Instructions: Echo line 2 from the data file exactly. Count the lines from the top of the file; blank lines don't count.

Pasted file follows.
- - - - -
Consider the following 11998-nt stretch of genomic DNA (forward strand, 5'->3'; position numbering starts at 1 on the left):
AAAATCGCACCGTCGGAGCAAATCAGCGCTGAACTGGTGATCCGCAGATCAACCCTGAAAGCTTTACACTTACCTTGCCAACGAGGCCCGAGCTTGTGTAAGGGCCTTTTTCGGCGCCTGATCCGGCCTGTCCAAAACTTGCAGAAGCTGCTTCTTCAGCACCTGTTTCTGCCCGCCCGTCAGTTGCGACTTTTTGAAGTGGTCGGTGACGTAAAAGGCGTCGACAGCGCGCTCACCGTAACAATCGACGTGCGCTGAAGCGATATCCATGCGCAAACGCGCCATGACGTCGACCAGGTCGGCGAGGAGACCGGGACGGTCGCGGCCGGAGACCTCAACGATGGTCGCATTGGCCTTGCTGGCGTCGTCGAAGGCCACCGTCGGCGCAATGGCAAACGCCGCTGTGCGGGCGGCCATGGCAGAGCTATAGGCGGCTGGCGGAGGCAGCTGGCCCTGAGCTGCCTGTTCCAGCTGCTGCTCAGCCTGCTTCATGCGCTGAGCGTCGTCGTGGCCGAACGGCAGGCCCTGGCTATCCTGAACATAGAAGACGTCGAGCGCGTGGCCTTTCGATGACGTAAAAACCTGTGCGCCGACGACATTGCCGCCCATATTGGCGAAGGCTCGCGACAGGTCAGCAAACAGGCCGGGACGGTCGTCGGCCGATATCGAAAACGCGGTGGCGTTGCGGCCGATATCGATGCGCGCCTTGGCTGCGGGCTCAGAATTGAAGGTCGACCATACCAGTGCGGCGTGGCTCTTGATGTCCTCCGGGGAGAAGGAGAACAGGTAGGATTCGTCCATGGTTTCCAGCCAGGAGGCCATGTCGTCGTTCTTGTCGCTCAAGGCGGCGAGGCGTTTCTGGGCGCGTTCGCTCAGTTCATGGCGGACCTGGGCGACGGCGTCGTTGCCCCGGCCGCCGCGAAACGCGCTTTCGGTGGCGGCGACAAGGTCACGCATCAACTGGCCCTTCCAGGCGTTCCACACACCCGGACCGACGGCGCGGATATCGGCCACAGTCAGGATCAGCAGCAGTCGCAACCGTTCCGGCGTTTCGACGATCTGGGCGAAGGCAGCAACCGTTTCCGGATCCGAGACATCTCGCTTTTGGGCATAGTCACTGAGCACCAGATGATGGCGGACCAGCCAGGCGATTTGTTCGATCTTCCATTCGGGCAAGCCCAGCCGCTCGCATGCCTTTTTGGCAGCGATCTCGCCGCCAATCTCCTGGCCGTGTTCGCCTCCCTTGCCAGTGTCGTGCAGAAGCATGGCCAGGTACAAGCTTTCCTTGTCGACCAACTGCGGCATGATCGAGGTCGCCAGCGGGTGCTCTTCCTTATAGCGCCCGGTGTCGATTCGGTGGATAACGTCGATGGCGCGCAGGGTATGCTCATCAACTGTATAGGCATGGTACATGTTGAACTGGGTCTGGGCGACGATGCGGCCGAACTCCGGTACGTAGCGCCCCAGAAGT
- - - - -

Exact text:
AAAATCGCACCGTCGGAGCAAATCAGCGCTGAACTGGTGATCCGCAGATCAACCCTGAAAGCTTTACACTTACCTTGCCAACGAGGCCCGAGCTTGTGTAAGGGCCTTTTTCGGCGCCTGATCCGGCCTGTCCAAAACTTGCAGAAGCTGCTTCTTCAGCACCTGTTTCTGCCCGCCCGTCAGTTGCGACTTTTTGAAGTGGTCGGTGACGTAAAAGGCGTCGACAGCGCGCTCACCGTAACAATCGACGTGCGCTGAAGCGATATCCATGCGCAAACGCGCCATGACGTCGACCAGGTCGGCGAGGAGACCGGGACGGTCGCGGCCGGAGACCTCAACGATGGTCGCATTGGCCTTGCTGGCGTCGTCGAAGGCCACCGTCGGCGCAATGGCAAACGCCGCTGTGCGGGCGGCCATGGCAGAGCTATAGGCGGCTGGCGGAGGCAGCTGGCCCTGAGCTGCCTGTTCCAGCTGCTGCTCAGCCTGCTTCATGCGCTGAGCGTCGTCGTGGCCGAACGGCAGGCCCTGGCTATCCTGAACATAGAAGACGTCGAGCGCGTGGCCTTTCGATGACGTAAAAACCTGTGCGCCGACGACATTGCCGCCCATATTGGCGAAGGCTCGCGACAGGTCAGCAAACAGGCCGGGACGGTCGTCGGCCGATATCGAAAACGCGGTGGCGTTGCGGCCGATATCGATGCGCGCCTTGGCTGCGGGCTCAGAATTGAAGGTCGACCATACCAGTGCGGCGTGGCTCTTGATGTCCTCCGGGGAGAAGGAGAACAGGTAGGATTCGTCCATGGTTTCCAGCCAGGAGGCCATGTCGTCGTTCTTGTCGCTCAAGGCGGCGAGGCGTTTCTGGGCGCGTTCGCTCAGTTCATGGCGGACCTGGGCGACGGCGTCGTTGCCCCGGCCGCCGCGAAACGCGCTTTCGGTGGCGGCGACAAGGTCACGCATCAACTGGCCCTTCCAGGCGTTCCACACACCCGGACCGACGGCGCGGATATCGGCCACAGTCAGGATCAGCAGCAGTCGCAACCGTTCCGGCGTTTCGACGATCTGGGCGAAGGCAGCAACCGTTTCCGGATCCGAGACATCTCGCTTTTGGGCATAGTCACTGAGCACCAGATGATGGCGGACCAGCCAGGCGATTTGTTCGATCTTCCATTCGGGCAAGCCCAGCCGCTCGCATGCCTTTTTGGCAGCGATCTCGCCGCCAATCTCCTGGCCGTGTTCGCCTCCCTTGCCAGTGTCGTGCAGAAGCATGGCCAGGTACAAGCTTTCCTTGTCGACCAACTGCGGCATGATCGAGGTCGCCAGCGGGTGCTCTTCCTTATAGCGCCCGGTGTCGATTCGGTGGATAACGTCGATGGCGCGCAGGGTATGCTCATCAACTGTATAGGCATGGTACATGTTGAACTGGGTCTGGGCGACGATGCGGCCGAACTCCGGTACGTAGCGCCCCAGAAGT